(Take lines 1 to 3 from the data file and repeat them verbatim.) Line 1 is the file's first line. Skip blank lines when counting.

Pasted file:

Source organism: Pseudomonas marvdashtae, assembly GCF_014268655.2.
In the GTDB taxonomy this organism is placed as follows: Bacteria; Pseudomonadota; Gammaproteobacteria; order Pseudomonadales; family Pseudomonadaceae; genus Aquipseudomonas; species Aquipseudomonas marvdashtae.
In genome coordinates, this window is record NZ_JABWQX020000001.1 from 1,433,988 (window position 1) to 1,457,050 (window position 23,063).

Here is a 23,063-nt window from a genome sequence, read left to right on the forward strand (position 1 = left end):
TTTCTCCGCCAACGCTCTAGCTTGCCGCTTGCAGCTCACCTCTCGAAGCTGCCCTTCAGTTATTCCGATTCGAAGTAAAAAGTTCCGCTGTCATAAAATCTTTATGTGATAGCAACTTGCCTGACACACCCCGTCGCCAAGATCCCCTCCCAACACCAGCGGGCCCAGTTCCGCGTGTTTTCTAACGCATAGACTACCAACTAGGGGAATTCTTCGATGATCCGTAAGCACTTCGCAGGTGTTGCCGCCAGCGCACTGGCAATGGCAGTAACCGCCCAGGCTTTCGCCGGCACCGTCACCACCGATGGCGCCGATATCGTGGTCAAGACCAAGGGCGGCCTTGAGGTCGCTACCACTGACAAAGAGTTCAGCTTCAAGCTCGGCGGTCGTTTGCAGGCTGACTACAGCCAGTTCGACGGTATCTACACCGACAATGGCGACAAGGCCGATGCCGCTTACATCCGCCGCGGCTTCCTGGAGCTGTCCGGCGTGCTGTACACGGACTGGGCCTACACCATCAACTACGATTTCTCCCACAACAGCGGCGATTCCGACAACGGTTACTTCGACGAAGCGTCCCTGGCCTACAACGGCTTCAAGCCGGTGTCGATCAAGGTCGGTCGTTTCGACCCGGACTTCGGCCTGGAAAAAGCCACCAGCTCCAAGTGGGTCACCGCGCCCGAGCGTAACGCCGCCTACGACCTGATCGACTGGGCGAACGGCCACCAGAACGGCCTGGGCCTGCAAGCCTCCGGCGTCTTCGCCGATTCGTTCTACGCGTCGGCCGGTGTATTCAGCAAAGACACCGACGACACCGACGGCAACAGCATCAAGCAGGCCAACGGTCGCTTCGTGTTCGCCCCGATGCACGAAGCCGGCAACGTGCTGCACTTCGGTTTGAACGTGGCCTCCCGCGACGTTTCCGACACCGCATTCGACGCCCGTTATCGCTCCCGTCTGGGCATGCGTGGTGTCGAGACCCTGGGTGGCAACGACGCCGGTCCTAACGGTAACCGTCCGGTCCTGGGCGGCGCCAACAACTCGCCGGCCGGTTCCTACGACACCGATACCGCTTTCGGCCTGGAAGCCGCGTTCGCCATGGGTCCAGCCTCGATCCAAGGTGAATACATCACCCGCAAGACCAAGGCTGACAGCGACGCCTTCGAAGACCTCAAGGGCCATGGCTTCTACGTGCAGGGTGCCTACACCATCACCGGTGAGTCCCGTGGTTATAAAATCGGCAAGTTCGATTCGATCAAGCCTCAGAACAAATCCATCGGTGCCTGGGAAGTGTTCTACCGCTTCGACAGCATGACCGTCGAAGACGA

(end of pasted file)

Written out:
Source organism: Pseudomonas marvdashtae, assembly GCF_014268655.2.
In the GTDB taxonomy this organism is placed as follows: Bacteria; Pseudomonadota; Gammaproteobacteria; order Pseudomonadales; family Pseudomonadaceae; genus Aquipseudomonas; species Aquipseudomonas marvdashtae.
In genome coordinates, this window is record NZ_JABWQX020000001.1 from 1,433,988 (window position 1) to 1,457,050 (window position 23,063).